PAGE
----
Although Qaidu and his wife wished their only daughter to marry well, Princess Khutulun resisted the idea, declaring that she would marry no man unless he could beat her in wrestling. (In Mongolian wrestling, the only rule is that to win one must force any part of their opponent's body into contact with the ground; Khutulun generally threw her opponents there bodily.) In addition to beating her in wrestling, the young woman required that potential suitors would have to bring at least ten horses to wager, forfeiting them if they were defeated.

An eyewitness, Venetian traveling merchant Marco Polo (1254–1324) published his memoirs of traveling in East Asia in 1300, and in this account he described one Khutulun's wrestling encounters vividly. A wealthy prince from another ruling family wished to marry her and confidently wagered 1,000 horses that he could outwrestle her. Qaidu and his wife were pleased with the prospect of having this handsome and well-regarded man as their son-in-law and encouraged their daughter to allow him to win. They argued their point persuasively and begged her to give in. She agreed, out of a sense of duty.

The night before the contest, the prince met with Khutulun privately and asked her to let him win so they could be married. He promised to do her great honor and be a good husband. But it was not to be. Locked in combat and grappling her suitor by the arms, Khutulun could not bring herself to give in. After a painfully long struggle, she saw her opportunity and decked him. Deeply embarrassed, the young man left, leaving the horses and dashing her parents’ hopes.

Gossip grew about the unmarried princess. She was a prominent and colorful figure, and other kingdoms and chroniclers gave account of her. Her enemies speculated that she had an incestuous relationship with her father, permitting no other man to intervene. When Khutulun realized that this kind of nastiness was becoming a liability for Qaidu, she decided to marry. She chose a tall, handsome man from among her father's followers and married him, forgoing the requisite test of athletic skill.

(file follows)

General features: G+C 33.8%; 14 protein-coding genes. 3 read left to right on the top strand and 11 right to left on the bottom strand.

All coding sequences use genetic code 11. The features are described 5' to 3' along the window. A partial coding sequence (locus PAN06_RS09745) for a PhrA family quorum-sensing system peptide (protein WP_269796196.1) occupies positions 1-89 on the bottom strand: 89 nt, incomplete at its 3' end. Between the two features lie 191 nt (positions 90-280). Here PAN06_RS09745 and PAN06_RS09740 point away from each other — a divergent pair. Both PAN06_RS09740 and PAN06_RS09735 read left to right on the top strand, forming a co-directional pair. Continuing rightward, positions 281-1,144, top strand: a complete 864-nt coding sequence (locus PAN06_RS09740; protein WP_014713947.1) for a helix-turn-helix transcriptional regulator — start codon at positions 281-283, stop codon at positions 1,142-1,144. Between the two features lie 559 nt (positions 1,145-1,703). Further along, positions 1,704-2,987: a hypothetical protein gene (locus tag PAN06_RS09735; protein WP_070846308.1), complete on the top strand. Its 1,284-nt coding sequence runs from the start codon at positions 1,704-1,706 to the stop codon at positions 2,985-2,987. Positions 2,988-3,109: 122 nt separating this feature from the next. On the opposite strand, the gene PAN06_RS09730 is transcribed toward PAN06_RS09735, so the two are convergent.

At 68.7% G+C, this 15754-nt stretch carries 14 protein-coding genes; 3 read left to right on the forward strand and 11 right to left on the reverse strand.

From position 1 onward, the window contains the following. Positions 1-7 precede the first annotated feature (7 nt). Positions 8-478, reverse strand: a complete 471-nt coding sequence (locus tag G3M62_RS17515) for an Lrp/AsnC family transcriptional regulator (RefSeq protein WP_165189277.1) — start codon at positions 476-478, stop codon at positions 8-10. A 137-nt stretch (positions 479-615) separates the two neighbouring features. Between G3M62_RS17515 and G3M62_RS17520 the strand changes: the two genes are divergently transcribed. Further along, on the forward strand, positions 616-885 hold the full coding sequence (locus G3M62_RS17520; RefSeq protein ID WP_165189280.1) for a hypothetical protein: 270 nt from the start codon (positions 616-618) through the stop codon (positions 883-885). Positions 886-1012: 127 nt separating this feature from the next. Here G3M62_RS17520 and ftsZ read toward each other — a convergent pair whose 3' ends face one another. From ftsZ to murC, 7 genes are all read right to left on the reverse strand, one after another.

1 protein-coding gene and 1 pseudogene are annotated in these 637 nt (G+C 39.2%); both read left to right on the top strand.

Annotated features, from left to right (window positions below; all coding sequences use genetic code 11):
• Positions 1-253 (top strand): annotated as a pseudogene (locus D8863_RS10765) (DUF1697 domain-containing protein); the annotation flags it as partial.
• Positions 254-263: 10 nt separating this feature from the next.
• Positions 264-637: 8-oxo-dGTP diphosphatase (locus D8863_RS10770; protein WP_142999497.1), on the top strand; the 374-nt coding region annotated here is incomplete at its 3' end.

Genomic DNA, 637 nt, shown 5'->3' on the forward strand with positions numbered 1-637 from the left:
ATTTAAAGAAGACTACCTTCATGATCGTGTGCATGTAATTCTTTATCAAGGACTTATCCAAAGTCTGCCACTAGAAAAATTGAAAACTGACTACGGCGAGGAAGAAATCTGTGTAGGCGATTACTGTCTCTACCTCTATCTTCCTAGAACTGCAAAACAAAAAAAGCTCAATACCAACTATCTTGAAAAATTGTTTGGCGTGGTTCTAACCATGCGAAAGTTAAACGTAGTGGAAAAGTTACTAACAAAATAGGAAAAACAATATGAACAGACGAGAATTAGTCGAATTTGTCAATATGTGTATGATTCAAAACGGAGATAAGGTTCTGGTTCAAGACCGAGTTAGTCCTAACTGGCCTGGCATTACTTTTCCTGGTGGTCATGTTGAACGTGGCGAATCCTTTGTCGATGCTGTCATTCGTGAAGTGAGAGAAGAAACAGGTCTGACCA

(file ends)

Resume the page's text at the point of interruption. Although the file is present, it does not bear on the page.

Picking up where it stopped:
By this point, Khutulun's herd of horses numbered 10,000, rivaling Qaidu's own stable. Undefeated in war or love, her value to her father continued to grow, and he relied on her more than ever. Some accounts claim that he wished her to rule his kingdom following his death. Her brothers were also talented warriors, and they resisted the idea. The princess did not make a claim on the khanate when Qaidu died in 1301, from wounds received during a battle near Karakorum. Ultimately the khanate was passed to Duwa, a relative in the line of succession.

After her father's death, Khutulun allied with her brother Orus and hoped that she could serve as his military commander. The alliance lasted a few years but was cut short when she died, mysteriously, in 1306, at age 46.

Khutulun's story was taken up by chroniclers of her day, not only Marco Polo but also Persian statesman and writer Rashid al-Din. Mongols remember her as a great warrior and athlete, while Western authors, such as Françoise Pâetit de la Croix, fictionalized her life and painted her as a headstrong woman ultimately defeated by love. Khutulun is thought to be the original basis for the character of Turandot, the subject of a famous opera by Giacomo Puccini, and she appears in other works of fiction set within her era.


Weatherford, Jack, The Secret History of the Mongol Queens: How the Daughters of Genghis Khan Rescued His Empire, Crown Publishing, 2010.

Yule, Colonel Henry, The Book of Ser Marco Polo, the Venetian, concerning the Kingdoms and Marvels of the East, John Murray, 1875.


Lapham's Quarterly online, (September 27, 2010), Jack Weatherford, “The Wrestler Princess.”

Rejected Princesses website, (November 27, 2016), Jason Porath, “Khutulun (1260–1306), the Wrestler Princess.”❑

(MLA 8th Edition)